"We believe that feature phones will decline in the coming years and will be replaced by converged mobile devices. Manufacturers and operators are working closely to bring down the price of operating systems to be able to introduce more affordable converged mobile devices. The market is heading towards operating systems that allow third-party applications, can run independently of the operator's network, and can run several applications concurrently," said Jeronimo.

The current economic situation has proved that even the mobile phone market is not immune to recession. Nevertheless, in particularly difficult economic situations, vendors and operators can find good opportunities to increase their businesses. The converged mobile device (or smartphone) segment has shown that when the right needs are identified and valued-added products and services are presented, consumers will continue to replace their devices and maintain expenditure on communications when they perceive that value for money.

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Converged mobile device growth is slowing annually, but still represents two-digit growth, in a clear contrast to the overall sector's negative growth. "This slight slowdown in smartphone growth is due factors other than purely economic reasons. As smartphone penetration increases, growth rates tend to be lower. On the other hand, the number of devices on the market is clearly low compared with traditional mobile devices. Traditionally, these devices were business-related and difficult to use for most end users without a specific need. Besides, prices are usually high for consumers without a clear need for such types of device," said Jeronimo.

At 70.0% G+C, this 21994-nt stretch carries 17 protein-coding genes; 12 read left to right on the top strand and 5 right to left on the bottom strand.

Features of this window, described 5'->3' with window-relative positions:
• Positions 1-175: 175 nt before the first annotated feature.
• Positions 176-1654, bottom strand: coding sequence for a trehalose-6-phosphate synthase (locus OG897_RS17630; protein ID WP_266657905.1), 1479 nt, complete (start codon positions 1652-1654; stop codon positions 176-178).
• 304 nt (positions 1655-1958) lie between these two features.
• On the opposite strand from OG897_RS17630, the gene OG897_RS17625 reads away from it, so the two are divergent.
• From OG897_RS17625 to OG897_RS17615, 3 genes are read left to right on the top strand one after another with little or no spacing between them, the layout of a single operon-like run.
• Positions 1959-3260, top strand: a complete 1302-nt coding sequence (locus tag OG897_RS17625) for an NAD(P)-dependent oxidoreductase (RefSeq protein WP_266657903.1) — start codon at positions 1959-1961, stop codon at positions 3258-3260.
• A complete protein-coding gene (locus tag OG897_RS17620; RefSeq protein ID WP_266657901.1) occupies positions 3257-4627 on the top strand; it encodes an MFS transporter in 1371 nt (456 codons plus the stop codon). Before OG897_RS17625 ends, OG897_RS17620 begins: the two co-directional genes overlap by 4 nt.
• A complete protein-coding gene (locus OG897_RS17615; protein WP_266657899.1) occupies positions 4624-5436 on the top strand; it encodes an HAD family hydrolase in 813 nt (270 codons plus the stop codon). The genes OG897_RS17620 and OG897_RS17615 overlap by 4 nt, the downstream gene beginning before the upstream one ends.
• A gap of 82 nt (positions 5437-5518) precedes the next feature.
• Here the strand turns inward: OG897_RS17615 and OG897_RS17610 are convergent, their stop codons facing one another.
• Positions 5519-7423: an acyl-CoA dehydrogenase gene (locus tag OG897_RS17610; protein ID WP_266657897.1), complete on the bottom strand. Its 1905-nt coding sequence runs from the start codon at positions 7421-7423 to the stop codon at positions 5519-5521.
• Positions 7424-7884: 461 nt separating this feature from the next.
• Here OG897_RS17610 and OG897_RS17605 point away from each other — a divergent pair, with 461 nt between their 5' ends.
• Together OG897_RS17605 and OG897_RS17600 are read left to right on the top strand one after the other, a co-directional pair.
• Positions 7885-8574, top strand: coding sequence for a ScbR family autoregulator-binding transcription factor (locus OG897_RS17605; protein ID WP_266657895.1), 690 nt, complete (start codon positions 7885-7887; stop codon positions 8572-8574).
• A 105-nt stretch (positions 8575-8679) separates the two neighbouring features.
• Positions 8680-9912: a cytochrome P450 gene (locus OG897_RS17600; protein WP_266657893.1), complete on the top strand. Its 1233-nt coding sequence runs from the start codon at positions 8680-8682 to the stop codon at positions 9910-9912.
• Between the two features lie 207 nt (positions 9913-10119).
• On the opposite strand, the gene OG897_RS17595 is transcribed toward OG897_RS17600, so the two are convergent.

From the operating system perspective, a newcomer was released in 4Q08 — the Android OS from Open Handset Alliance. The first device was launched by T-Mobile in the UK and manufactured by HTC. The expectations were high, it being the first Google phone, but the results were modest. "T-Mobile G1 was not a revolutionary device in terms of hardware, despite the good impressions users get when they use it," said Jeronimo.

Even with a small market share of 0.3 percent among operating systems, the expectations are high for Android in 2009. Major vendors will release Android devices later this year, and the second device was unveiled by Vodafone at the World Mobile Congress 2009 in Barcelona last week — the HTC Magic. Currently the momentum is all about Android devices.

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"We believe Android OS will get an important share of the market in the converged mobile devices segment within the next three years. Android is getting the necessary support from operators and manufacturers to be a major OS in the upcoming years, bringing low to mid-price tier smartphones to the consumer."

Top Mobile Phone Vendors

Nokia is well settled as the smartphone leader, with a market share of 53.6 percent. The E71, E51, E85, N95 and 5800 XpressMusic were the most shipped products during the quarter. In 2008, Nokia announced several partnerships (IBM, Microsoft) that will leverage its devices among enterprises and business professionals, where BlackBerry is well implemented.